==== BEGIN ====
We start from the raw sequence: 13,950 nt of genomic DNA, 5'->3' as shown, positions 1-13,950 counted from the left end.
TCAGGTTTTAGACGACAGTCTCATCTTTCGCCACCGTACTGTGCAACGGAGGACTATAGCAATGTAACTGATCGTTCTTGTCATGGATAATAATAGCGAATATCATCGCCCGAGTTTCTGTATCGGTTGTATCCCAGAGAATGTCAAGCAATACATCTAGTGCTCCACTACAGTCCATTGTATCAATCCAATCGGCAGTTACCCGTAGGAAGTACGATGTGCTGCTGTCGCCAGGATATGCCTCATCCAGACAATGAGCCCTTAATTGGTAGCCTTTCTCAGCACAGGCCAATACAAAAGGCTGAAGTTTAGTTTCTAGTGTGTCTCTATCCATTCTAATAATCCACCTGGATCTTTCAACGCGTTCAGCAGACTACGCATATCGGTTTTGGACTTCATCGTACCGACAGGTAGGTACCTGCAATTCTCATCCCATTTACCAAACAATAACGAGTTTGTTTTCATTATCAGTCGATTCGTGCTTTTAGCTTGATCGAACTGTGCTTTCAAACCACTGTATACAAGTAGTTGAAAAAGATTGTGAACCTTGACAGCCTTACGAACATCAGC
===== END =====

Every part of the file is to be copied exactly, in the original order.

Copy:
We start from the raw sequence: 13,950 nt of genomic DNA, 5'->3' as shown, positions 1-13,950 counted from the left end.
TCAGGTTTTAGACGACAGTCTCATCTTTCGCCACCGTACTGTGCAACGGAGGACTATAGCAATGTAACTGATCGTTCTTGTCATGGATAATAATAGCGAATATCATCGCCCGAGTTTCTGTATCGGTTGTATCCCAGAGAATGTCAAGCAATACATCTAGTGCTCCACTACAGTCCATTGTATCAATCCAATCGGCAGTTACCCGTAGGAAGTACGATGTGCTGCTGTCGCCAGGATATGCCTCATCCAGACAATGAGCCCTTAATTGGTAGCCTTTCTCAGCACAGGCCAATACAAAAGGCTGAAGTTTAGTTTCTAGTGTGTCTCTATCCATTCTAATAATCCACCTGGATCTTTCAACGCGTTCAGCAGACTACGCATATCGGTTTTGGACTTCATCGTACCGACAGGTAGGTACCTGCAATTCTCATCCCATTTACCAAACAATAACGAGTTTGTTTTCATTATCAGTCGATTCGTGCTTTTAGCTTGATCGAACTGTGCTTTCAAACCACTGTATACAAGTAGTTGAAAAAGATTGTGAACCTTGACAGCCTTACGAACATCAGC